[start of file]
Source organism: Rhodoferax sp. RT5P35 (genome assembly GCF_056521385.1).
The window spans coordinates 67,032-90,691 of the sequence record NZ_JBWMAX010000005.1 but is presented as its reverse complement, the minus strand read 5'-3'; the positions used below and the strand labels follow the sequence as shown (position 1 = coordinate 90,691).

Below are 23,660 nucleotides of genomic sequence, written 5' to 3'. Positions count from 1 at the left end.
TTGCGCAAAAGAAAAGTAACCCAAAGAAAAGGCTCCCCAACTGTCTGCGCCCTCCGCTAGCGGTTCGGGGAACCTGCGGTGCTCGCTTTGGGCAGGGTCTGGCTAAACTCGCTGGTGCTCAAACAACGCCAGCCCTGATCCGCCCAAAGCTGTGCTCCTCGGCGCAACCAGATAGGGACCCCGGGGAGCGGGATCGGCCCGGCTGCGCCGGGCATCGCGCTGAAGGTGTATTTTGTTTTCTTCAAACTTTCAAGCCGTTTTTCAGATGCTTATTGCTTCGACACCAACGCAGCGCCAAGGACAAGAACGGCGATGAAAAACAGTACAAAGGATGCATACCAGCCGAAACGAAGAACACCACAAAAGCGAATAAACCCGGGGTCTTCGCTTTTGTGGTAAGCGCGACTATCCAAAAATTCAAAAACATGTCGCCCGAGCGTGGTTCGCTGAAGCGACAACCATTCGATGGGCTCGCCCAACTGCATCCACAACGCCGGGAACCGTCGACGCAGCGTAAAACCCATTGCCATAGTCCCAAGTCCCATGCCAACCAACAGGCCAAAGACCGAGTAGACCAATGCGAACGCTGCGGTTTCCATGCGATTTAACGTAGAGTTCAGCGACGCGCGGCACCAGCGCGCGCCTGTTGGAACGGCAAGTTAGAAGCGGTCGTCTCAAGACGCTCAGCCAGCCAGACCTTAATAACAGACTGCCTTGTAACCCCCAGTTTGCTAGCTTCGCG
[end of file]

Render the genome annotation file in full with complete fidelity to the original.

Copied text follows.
Source organism: Rhodoferax sp. RT5P35 (genome assembly GCF_056521385.1).
The window spans coordinates 67,032-90,691 of the sequence record NZ_JBWMAX010000005.1 but is presented as its reverse complement, the minus strand read 5'-3'; the positions used below and the strand labels follow the sequence as shown (position 1 = coordinate 90,691).

Below are 23,660 nucleotides of genomic sequence, written 5' to 3'. Positions count from 1 at the left end.
TTGCGCAAAAGAAAAGTAACCCAAAGAAAAGGCTCCCCAACTGTCTGCGCCCTCCGCTAGCGGTTCGGGGAACCTGCGGTGCTCGCTTTGGGCAGGGTCTGGCTAAACTCGCTGGTGCTCAAACAACGCCAGCCCTGATCCGCCCAAAGCTGTGCTCCTCGGCGCAACCAGATAGGGACCCCGGGGAGCGGGATCGGCCCGGCTGCGCCGGGCATCGCGCTGAAGGTGTATTTTGTTTTCTTCAAACTTTCAAGCCGTTTTTCAGATGCTTATTGCTTCGACACCAACGCAGCGCCAAGGACAAGAACGGCGATGAAAAACAGTACAAAGGATGCATACCAGCCGAAACGAAGAACACCACAAAAGCGAATAAACCCGGGGTCTTCGCTTTTGTGGTAAGCGCGACTATCCAAAAATTCAAAAACATGTCGCCCGAGCGTGGTTCGCTGAAGCGACAACCATTCGATGGGCTCGCCCAACTGCATCCACAACGCCGGGAACCGTCGACGCAGCGTAAAACCCATTGCCATAGTCCCAAGTCCCATGCCAACCAACAGGCCAAAGACCGAGTAGACCAATGCGAACGCTGCGGTTTCCATGCGATTTAACGTAGAGTTCAGCGACGCGCGGCACCAGCGCGCGCCTGTTGGAACGGCAAGTTAGAAGCGGTCGTCTCAAGACGCTCAGCCAGCCAGACCTTAATAACAGACTGCCTTGTAACCCCCAGTTTGCTAGCTTCGCG